I have no idea how s/he expects to prove that beyond a reasonable doubt, particularly in the cases where he was being beaten about the head with a skateboard and towered over by someone with a handgun, or even the first shooting, where — according to a witness quoted in the charging documents — the decedent (a felon who spent more than half his life in prison for raping a little kid, and earlier that night tried to pick a fight with an armed adult) tried to grab Rittenhouse’s gun away from him after chasing him down and throwing something at him.

      1. If you try to take a gun away from someone, and esp someone who hasn’t threatened to shoot you or someone else, you have very likely placed them in reasonable fear of death or great bodily injury, legally allowing them to utilize deadly force in their defense – after all, what were they going to do with the gun? Indeed, people who try to take cops’ guns away from them are somewhat frequently prosecuted for attempted murder.

    3. Wisconsin does not have SYG. The article identifies us as having Duty to Retreat, which isn’t exactly correct, but will do as an approximation.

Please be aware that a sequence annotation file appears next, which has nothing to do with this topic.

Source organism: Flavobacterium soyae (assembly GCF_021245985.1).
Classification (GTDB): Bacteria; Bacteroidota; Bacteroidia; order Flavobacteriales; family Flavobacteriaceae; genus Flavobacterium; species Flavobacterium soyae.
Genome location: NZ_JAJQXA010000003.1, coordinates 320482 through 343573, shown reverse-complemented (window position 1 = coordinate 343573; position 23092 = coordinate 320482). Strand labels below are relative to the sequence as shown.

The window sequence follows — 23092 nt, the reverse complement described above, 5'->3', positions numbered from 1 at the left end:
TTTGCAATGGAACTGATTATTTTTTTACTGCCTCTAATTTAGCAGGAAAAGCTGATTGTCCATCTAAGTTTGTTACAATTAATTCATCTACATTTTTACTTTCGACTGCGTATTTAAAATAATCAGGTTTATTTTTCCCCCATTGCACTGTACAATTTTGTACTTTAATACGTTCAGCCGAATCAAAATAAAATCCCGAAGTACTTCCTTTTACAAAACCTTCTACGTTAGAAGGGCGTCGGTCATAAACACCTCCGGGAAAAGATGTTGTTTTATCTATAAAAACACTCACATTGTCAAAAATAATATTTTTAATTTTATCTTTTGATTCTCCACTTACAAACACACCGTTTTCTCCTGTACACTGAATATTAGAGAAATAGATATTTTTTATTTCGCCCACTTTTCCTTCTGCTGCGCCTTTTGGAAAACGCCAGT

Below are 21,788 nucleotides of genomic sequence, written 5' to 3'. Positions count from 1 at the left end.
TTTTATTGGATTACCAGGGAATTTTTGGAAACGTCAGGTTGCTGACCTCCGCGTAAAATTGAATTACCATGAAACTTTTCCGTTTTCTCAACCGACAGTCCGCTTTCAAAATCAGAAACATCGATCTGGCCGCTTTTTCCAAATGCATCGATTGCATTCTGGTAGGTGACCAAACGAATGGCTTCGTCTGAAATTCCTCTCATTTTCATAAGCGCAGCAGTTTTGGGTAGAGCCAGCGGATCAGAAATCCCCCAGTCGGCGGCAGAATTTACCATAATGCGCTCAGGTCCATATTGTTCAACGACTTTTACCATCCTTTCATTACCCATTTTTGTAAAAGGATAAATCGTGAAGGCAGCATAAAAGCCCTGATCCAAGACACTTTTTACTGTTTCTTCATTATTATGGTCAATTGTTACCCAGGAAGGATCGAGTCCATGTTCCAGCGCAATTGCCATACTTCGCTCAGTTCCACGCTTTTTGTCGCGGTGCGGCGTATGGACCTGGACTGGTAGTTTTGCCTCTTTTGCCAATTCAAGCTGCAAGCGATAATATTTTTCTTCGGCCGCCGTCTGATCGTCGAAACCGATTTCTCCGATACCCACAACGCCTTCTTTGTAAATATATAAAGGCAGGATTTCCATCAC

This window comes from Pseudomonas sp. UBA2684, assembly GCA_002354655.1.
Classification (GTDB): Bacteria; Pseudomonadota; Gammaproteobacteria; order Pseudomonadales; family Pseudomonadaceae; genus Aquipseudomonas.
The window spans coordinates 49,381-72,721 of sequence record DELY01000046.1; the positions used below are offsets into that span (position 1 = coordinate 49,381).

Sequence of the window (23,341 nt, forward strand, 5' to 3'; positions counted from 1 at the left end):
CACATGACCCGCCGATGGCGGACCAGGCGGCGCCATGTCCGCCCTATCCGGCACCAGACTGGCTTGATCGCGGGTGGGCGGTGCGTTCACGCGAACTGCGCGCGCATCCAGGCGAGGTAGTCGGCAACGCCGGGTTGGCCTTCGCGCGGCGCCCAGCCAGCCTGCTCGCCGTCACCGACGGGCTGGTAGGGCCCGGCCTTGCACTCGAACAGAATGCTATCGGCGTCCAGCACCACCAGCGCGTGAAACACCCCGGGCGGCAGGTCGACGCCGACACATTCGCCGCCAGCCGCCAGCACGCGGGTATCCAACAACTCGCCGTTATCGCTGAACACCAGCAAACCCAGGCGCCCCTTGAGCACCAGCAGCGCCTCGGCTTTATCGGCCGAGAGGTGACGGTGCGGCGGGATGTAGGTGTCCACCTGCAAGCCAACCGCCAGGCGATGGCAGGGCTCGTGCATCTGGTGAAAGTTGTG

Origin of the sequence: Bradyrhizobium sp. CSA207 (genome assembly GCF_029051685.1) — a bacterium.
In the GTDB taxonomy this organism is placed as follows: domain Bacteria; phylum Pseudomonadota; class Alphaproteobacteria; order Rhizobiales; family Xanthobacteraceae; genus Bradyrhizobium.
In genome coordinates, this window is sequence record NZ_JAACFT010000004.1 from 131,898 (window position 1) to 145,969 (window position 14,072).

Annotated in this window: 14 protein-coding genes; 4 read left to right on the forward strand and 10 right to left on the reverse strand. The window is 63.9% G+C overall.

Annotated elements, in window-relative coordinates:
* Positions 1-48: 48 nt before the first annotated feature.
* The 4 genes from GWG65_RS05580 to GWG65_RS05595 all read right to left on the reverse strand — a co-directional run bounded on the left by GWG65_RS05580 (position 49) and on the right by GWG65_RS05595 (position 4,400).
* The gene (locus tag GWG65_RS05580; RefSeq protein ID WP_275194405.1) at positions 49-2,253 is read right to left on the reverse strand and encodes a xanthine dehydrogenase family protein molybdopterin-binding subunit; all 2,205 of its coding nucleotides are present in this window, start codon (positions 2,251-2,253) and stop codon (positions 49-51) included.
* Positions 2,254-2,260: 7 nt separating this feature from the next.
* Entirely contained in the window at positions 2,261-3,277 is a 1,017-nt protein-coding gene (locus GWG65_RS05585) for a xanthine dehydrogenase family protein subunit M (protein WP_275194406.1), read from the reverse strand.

1. I misread that. So Rittenhouse did retreat and at some point self defense kicks in. So SYG wouldn’t apply because Rittenhouse did retreat which makes the prosecutor’s charges even more troubling. From the ABA:

        A prosecutor should seek or file criminal charges only if the prosecutor reasonably believes that the charges are supported by probable cause,

        1. I don’t think you understand what stand your ground is (not talking about the case specifically just the way you are talking about it.

          EVERY state has a self defense law which allows the use of deadly force when in reasonable fear of you life or serious bodily injury (specific wording may vary).

          Stand your ground stands in opposition to duty to retreat. The duty to retreat only says that if you can safely retreat then you aren’t eligible to claim self defense. IF you can retreat then you must. If you can’t retreat then neither the duty to retreat OR SYH are relevant. That is pure self defense. SYG only applies in situations where retreat was possible (the level of assurance of safety may vary state to state).

          Not every state has SYG (except in the home – called the “castle doctrine” – which I believe every state recognizes). And SYG is only relevant at the time you used deadly force. Retreating and then stopping and using deadly force would be analyzed at the time force was used and whether safe retreat was still possible.

          Even in STG ground states that is only talking about not needing to retreat. The other requirements for the use of deadly force are still law. In a SYG state the only question is whether you were in a reasonable fear of your life or serious bodily injury. In a non-SYG state the only additional question is whether at the time you used the force you could retreat to safety.